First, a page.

Sales commissions are an example of piece-rate labor because they often vary based on a company's profits and an employee's productivity. A company may withhold commissions if it doesn't meet its profit margin or if employees don't meet their sales quotas.

Related: What Is Profit Margin?

Freight out

Businesses incur shipping costs when they sell and distribute products. Therefore, freight out is a variable cost. Shipping costs are the expenses that a company incurs when transporting raw materials or delivering finished products from one location to another. These materials and products may be transported by land, sea or by air.

Shipping costs vary depending on the company's sales and production volumes. These costs typically increase with higher production and sales volumes and decrease with lower sales and production volumes. A strong supply chain can reduce overall costs and increase distribution efficiencies.

Production supplies

Production supplies are the indirect raw materials needed during the manufacturing or assembly process. One example is machine oil, which is challenging to measure based on how much or how often the company uses the machines. Since the cost of machine oil varies with production volume, it's a variable cost.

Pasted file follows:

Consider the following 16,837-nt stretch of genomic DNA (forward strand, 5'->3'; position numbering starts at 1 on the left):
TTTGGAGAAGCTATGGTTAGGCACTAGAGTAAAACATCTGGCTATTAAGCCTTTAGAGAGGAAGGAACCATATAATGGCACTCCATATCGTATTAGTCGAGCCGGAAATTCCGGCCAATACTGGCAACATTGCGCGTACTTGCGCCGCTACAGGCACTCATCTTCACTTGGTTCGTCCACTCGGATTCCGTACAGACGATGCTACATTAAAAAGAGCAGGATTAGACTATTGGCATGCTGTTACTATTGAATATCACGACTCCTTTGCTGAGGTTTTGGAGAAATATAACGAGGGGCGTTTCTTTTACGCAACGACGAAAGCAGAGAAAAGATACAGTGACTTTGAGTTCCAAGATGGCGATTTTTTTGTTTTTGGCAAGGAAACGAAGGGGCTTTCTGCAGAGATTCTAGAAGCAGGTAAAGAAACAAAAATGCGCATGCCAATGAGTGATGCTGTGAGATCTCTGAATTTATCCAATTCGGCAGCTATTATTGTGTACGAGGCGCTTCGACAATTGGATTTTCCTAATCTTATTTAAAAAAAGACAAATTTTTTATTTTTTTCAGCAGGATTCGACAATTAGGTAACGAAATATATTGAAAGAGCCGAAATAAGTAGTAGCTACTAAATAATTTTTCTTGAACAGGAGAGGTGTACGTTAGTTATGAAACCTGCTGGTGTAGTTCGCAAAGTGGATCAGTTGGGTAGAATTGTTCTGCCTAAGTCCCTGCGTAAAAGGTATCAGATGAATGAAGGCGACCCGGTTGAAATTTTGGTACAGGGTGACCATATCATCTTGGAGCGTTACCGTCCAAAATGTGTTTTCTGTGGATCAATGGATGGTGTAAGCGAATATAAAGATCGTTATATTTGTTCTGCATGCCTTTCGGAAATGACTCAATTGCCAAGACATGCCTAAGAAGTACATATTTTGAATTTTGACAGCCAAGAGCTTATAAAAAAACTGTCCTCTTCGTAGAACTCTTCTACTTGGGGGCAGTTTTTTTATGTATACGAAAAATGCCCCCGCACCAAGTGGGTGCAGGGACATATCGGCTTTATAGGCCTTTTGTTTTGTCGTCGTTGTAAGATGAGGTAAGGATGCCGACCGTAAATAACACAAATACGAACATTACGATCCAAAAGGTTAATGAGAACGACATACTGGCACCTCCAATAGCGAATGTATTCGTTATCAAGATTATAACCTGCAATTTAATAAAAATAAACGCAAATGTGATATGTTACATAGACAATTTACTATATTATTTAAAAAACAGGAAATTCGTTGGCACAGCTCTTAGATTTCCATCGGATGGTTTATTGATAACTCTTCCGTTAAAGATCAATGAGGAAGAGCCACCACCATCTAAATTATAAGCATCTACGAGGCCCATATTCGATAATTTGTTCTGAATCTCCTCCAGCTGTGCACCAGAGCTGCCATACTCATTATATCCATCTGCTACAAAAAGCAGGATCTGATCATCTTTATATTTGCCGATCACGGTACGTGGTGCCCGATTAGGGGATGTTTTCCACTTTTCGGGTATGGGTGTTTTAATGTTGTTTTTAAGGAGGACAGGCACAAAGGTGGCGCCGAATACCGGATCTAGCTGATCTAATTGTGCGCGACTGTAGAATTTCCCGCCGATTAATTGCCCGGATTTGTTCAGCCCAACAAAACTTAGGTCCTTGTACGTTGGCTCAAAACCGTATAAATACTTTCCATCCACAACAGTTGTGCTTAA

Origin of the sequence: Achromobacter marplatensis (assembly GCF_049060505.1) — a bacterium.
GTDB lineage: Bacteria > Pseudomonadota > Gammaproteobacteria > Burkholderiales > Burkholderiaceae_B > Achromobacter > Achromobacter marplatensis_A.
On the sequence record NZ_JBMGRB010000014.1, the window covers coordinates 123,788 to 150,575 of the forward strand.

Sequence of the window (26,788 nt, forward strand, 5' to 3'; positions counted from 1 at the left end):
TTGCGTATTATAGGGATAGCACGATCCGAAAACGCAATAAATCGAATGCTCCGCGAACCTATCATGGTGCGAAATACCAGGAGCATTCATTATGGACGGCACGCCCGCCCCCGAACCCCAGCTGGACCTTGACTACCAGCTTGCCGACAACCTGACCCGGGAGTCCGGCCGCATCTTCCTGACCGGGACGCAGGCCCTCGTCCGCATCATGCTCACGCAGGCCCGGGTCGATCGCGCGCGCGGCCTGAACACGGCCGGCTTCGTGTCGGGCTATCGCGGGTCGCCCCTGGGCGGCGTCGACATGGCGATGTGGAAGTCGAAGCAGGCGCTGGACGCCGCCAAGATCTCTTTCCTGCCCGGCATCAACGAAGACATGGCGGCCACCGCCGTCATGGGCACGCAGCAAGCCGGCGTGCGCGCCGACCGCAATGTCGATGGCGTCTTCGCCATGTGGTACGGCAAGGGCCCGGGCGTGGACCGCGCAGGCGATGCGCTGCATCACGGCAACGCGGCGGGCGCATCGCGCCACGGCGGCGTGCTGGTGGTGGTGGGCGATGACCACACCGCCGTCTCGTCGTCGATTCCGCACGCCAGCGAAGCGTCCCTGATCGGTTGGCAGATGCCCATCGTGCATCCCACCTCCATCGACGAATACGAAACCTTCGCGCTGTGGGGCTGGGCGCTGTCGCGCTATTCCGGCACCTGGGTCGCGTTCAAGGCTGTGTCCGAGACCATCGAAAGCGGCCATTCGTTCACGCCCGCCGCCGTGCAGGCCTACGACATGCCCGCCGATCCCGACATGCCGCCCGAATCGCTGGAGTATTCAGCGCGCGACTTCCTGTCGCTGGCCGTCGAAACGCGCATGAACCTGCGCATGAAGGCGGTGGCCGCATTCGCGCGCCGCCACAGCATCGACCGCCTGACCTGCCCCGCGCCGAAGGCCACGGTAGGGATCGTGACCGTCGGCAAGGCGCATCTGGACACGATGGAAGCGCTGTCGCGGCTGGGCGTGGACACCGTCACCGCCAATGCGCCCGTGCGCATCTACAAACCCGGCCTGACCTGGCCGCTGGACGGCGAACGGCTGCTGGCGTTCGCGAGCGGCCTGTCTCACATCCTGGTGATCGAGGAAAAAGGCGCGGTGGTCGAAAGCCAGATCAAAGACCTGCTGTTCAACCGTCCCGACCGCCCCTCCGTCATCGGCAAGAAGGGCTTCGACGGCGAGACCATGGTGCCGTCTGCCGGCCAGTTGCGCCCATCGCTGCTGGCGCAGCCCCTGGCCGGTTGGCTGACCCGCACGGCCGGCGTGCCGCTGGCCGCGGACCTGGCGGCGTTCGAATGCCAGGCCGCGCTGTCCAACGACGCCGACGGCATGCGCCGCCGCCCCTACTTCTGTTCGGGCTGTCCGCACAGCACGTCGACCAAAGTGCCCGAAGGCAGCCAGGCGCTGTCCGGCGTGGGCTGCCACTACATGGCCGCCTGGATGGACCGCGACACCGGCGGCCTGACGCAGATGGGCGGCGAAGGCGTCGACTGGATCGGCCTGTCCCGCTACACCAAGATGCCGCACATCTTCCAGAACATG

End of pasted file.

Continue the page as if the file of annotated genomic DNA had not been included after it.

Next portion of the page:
Billable wages

This refers to the amount of money paid to employees who work on an hourly schedule. This contrasts with salaries, which are fixed amounts regardless of how many hours employees work.

Billable wages are a variable cost because they change based on the number of employees, the number of hours each employee works and the total number of hours the company or organization allows employees to work.

Credit card transaction fees

These fees apply to a business that accepts credit cards as a method of payment from customers. Here, the variable cost is the unpredictable amount of transaction fees each month as opposed to a fixed monthly fee. For example, a company may use a third-party organization to process its credit card sales, and pay a percentage of those sales to the company for its services.